Illinois Car Seat Laws
Children must be safely secured inside of a moving vehicle. Parents and guardians must ensure that their children are properly secured with a seat belt or booster seat. Failing to do this could result in a traffic violation and fines. Additionally, failure to properly secure a child could result in significant injuries in a car accident.
Why Car Seats Matter
According to information available from the Centers for Disease Control and Prevention (CDC), we can see that approximately 600 children aged 12 and younger lost their lives in motor vehicle accidents across the US during the latest reporting year. Additionally, more than 63,000 children in that age range sustained injuries. Of the children who lost their lives in an accident that year, the CDC says that 38% were not restrained. Car seat usage does save lives, which is why laws have been passed in every state regarding these safety devices. Which ultimately led to a change in how seat belts are used since the 1990s.
What Illinois Says About Car Seat Safety
The Illinois Child Passenger Protection Act says that any child under the age of eight should be properly secured in a child safety restraint system. This can include traditional car seats as well as booster seats. In the event the back of a vehicle does not have a lap/shoulder type of safety belt, children weighing more than 40 pounds can be transported in the back seat with no booster seat and secured only with the lap belt.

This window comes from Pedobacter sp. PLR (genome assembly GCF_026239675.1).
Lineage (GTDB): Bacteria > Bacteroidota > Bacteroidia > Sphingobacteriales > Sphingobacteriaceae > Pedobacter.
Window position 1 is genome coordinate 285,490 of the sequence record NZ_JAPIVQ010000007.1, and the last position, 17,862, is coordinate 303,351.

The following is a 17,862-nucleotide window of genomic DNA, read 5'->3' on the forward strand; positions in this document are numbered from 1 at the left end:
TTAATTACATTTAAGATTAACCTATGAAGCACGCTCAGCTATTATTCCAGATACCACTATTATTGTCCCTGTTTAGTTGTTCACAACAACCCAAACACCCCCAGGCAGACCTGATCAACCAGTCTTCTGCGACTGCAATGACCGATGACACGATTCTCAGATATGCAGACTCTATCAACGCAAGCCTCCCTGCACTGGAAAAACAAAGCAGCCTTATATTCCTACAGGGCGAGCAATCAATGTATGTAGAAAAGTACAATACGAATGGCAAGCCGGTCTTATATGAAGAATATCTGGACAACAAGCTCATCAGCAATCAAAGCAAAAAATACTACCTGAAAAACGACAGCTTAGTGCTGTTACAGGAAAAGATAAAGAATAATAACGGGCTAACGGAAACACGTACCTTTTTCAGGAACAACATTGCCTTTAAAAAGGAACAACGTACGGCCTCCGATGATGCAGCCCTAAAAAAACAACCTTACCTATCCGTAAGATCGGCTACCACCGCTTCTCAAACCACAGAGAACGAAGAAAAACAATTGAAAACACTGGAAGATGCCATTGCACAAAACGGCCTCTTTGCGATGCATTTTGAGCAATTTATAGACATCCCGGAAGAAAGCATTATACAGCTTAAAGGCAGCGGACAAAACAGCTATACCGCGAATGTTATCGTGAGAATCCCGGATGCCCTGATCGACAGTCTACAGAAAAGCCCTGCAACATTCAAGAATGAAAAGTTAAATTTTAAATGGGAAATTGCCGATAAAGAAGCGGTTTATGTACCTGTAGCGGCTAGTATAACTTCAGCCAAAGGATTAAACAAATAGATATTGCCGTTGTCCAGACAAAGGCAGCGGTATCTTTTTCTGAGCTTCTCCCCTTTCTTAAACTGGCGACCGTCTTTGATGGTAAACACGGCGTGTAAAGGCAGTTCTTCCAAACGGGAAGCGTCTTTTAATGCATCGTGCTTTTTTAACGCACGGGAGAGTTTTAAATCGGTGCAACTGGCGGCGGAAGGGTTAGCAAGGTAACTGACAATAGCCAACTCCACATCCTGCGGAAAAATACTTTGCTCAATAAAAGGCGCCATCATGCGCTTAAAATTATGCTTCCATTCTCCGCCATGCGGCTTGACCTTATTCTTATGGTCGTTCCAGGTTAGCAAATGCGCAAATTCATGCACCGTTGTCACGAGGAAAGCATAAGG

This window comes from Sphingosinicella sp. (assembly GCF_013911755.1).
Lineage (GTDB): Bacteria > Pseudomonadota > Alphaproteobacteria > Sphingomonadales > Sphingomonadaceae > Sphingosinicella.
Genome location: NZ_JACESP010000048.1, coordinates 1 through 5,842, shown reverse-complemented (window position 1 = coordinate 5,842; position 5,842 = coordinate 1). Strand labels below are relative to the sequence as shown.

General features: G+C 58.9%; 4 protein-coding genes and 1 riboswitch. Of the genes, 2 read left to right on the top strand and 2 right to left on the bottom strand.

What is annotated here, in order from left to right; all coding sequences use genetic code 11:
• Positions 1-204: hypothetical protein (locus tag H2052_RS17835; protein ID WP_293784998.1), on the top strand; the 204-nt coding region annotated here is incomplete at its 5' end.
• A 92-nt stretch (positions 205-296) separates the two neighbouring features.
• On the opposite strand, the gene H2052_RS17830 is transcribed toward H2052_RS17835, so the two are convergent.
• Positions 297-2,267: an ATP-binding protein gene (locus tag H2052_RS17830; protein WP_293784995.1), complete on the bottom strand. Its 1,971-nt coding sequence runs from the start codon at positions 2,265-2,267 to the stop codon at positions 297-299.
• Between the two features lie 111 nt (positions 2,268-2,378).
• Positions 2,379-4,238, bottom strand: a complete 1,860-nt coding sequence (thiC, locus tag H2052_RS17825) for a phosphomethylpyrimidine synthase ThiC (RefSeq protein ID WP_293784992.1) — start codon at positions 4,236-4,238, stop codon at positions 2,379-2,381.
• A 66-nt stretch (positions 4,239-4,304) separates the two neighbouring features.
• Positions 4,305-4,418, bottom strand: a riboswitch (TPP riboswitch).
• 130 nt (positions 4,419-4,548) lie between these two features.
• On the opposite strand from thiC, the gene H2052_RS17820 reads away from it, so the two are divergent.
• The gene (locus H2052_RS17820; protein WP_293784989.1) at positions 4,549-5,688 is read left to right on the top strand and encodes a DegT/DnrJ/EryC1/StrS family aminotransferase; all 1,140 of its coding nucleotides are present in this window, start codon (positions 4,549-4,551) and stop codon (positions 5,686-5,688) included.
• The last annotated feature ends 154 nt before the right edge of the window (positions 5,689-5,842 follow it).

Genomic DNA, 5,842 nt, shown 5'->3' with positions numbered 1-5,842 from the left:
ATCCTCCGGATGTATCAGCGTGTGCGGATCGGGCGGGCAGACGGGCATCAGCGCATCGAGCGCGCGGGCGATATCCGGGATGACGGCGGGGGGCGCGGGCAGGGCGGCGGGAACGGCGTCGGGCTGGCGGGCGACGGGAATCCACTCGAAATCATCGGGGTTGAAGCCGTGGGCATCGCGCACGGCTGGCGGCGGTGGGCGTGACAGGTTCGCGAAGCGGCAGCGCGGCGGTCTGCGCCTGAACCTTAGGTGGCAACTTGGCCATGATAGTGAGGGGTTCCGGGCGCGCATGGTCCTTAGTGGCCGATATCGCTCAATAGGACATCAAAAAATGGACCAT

Newborn to 2 years old
Illinois law requires every child under the age of two to be secured in a rear-facing child restraint system unless they weigh more than 40 pounds or are at least 40 inches tall. Children should remain in a rear-facing child seat until they reach two years of age.
Children ages 2 to 4 years old
Children ages 2 to 4 should remain in the rear-facing child seat as long as possible, or at least until they reach 40 pounds or at least 40 inches in height. When the child outgrows their rear-facing child safety seat, they can transition to forward-facing car seats that have a harness system.
Children ages 4 to 8 years old
Children ages 4 to 8 must be secured in a forward-facing safety seat until they reach the upper weight and height limits allowed by the car seat manufacturer. When the child outgrows the forward-facing car seat, they can transition to a booster seat that uses the lap/shoulder belt.
Children ages 8 to 12 years old
Children should remain in their booster seats until they are tall enough to fit properly in the adult lap/shoulder belt system.
Common Injuries After a Crash Without a Car Seat
When a child is not placed into a proper car seat that is required by law, serious injuries could occur if an accident happens. Some of the most common child injuries associated with vehicle accidents without a car seat include:
- A more severe spinal cord injury
- Traumatic brain injury
- Skull fractures
- Facial injuries
- Fractured or dislocated bones
- Internal bleeding or organ damage
- Major lacerations or puncture wounds